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Broadband companies used fake comments and dead people to fight net neutrality

These major corporations have way too much influence.

Person using internet in regards to net neutrality
Image: Unsplash

Just a few years ago, there was a lot of noise surrounding the FCC’s decision to repeal net neutrality laws. Now, the New York Attorney General’s office has revealed the findings of a multi-year investigation looking into how broadband companies influenced the FCC’s decision on net neutrality.

Net neutrality was repealed in 2017, and there was a good deal of public outcry. NY AG Letitia James revealed the report on Twitter, stating that the office had found evidence of a secret campaign from major broadband companies to influence the FCC to repeal net neutrality.

Net neutrality was officially established in 2015 to help protect internet customers. The law prevented internet providers from utilizing their monopolistic powers to take advantage of customers. But the FCC decided to repeal these measures in 2017.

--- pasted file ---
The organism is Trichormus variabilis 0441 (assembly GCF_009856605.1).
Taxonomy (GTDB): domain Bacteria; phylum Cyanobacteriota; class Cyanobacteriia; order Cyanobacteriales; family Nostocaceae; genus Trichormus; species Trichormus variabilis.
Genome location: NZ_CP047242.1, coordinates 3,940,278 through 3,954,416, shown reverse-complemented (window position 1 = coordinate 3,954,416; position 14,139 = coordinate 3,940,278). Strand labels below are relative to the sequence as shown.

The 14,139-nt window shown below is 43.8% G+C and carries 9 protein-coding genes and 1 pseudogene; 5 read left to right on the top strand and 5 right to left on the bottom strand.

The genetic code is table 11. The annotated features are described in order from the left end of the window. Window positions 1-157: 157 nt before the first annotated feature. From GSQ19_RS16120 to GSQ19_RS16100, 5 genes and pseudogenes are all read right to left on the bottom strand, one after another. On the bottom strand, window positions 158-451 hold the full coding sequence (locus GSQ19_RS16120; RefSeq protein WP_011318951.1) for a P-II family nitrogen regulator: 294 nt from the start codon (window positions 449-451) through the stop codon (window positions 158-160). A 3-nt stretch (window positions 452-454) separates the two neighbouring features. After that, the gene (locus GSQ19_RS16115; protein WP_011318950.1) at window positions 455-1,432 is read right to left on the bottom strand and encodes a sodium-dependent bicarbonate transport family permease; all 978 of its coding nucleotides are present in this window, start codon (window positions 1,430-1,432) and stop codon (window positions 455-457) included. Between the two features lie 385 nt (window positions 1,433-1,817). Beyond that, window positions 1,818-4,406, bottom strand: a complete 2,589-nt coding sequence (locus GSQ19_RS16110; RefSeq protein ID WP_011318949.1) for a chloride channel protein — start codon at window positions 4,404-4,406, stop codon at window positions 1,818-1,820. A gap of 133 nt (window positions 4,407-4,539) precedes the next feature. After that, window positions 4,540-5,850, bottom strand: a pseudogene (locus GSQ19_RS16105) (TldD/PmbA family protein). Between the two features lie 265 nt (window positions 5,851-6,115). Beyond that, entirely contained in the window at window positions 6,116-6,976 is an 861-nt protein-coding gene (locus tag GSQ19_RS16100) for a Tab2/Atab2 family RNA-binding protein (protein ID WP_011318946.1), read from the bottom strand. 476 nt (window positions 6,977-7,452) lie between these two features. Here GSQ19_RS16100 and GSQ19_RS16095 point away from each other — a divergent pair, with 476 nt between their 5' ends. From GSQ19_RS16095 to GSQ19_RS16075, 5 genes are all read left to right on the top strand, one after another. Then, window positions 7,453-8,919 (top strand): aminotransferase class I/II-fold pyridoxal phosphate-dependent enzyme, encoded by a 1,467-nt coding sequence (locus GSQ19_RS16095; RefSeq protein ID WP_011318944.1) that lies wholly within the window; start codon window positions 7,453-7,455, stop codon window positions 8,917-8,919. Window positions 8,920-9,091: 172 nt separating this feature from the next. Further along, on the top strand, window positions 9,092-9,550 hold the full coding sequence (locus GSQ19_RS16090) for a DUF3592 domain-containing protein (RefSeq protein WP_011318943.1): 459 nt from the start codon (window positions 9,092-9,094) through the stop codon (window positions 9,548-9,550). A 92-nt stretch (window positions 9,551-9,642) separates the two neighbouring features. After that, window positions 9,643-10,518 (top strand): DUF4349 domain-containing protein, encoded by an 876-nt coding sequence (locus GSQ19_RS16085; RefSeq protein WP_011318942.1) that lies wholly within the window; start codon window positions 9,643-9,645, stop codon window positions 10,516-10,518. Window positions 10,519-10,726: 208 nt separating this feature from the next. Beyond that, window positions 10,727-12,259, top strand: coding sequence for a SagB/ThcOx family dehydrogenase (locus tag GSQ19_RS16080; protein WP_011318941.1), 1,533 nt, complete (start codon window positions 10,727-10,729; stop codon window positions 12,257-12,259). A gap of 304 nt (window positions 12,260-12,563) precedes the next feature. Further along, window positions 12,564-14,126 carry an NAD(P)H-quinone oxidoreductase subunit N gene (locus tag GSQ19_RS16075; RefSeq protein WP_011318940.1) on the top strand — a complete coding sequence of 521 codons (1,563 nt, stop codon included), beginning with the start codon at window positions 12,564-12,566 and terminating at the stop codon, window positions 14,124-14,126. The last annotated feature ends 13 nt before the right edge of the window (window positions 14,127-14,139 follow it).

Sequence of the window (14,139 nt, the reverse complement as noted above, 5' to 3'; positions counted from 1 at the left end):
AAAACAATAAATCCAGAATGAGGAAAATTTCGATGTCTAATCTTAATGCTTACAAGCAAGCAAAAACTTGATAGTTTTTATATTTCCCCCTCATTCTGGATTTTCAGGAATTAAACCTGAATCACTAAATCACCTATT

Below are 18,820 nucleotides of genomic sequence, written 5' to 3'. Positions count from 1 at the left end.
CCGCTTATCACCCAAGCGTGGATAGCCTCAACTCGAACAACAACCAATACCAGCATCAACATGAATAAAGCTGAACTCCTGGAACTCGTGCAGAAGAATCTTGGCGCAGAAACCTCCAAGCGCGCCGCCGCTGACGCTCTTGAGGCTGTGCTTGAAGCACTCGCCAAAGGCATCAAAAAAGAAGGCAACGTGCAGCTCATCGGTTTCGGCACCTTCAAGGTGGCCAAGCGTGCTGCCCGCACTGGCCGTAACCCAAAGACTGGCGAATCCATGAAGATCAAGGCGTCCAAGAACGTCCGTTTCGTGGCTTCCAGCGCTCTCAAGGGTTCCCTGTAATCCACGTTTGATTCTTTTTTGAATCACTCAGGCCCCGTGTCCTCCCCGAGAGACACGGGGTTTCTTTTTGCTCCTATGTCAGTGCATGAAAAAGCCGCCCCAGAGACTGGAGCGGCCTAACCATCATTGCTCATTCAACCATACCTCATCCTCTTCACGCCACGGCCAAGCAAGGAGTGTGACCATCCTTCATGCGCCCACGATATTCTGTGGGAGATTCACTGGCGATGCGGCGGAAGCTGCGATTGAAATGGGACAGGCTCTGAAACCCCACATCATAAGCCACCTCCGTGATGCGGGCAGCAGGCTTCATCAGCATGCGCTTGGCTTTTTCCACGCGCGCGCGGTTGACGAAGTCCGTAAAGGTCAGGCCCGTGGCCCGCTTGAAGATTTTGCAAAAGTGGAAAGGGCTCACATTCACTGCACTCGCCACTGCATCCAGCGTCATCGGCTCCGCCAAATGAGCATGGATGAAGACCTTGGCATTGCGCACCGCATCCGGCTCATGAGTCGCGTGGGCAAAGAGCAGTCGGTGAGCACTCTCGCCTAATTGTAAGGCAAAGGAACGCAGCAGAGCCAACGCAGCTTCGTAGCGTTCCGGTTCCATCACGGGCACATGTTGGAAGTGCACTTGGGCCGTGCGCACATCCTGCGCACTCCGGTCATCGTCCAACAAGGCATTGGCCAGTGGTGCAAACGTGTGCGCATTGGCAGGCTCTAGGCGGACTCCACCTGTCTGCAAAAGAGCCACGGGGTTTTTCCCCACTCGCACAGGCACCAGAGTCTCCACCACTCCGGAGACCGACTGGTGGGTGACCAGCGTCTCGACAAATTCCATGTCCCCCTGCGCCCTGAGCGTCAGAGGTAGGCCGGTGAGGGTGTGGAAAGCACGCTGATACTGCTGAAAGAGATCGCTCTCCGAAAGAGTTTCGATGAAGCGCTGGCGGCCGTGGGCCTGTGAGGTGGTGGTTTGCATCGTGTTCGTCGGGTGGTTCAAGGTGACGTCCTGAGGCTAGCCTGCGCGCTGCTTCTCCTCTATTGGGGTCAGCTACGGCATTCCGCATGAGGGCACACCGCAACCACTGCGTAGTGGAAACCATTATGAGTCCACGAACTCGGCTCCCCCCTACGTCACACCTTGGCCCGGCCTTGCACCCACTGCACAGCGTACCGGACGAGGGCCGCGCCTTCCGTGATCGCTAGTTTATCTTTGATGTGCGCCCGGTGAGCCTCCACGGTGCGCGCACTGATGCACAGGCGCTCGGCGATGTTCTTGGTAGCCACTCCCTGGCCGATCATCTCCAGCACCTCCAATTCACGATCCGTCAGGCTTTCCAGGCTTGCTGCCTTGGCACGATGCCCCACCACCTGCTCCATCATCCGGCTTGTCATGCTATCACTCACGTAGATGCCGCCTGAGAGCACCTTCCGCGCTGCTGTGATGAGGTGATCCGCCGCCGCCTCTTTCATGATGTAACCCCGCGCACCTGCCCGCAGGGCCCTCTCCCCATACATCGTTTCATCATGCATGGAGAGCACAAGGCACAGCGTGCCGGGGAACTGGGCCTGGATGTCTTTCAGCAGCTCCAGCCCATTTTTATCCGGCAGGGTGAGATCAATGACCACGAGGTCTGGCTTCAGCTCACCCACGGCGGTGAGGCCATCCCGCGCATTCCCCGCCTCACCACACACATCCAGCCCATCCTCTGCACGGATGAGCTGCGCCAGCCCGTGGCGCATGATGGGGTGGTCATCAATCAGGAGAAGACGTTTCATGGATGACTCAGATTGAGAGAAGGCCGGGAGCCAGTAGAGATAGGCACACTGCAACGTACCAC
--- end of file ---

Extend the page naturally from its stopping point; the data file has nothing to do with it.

According to VICE, the AG’s office found that broadband companies hired three different marketing firms to assist with this campaign against net neutrality. Fluent, Opt-Intelligence, and React2Media all worked with broadband companies to fabricate millions of comments showing support for the repeal of net neutrality.

The article claims that nearly 18 million of the total 22 million comments that the FCC received were fake. The marketing companies were hit with a $4.4 million fine.

The marketing firms would create completely fake names, or even sometimes use someone’s name without them knowing, including those of dead people. The investigation found that many of these fake names were enticed to give their personal information to these firms, through the guise of giveaways or other benefits.

Apparently, this practice has become relatively common. Fake comments have been used to influence the finance industry, and even the NFL has been involved in a fake comment scheme. These revelations are pretty scary, and they show just how much power these big corporations have. The fact that they have the power to influence these government decisions so easily is very dangerous.

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Staff writer at KnowTechie. Alex has two years of experience covering all things technology, from video games to electric cars. He's a gamer at heart, with a passion for first-person shooters and expansive RPGs. Shoot him an email at

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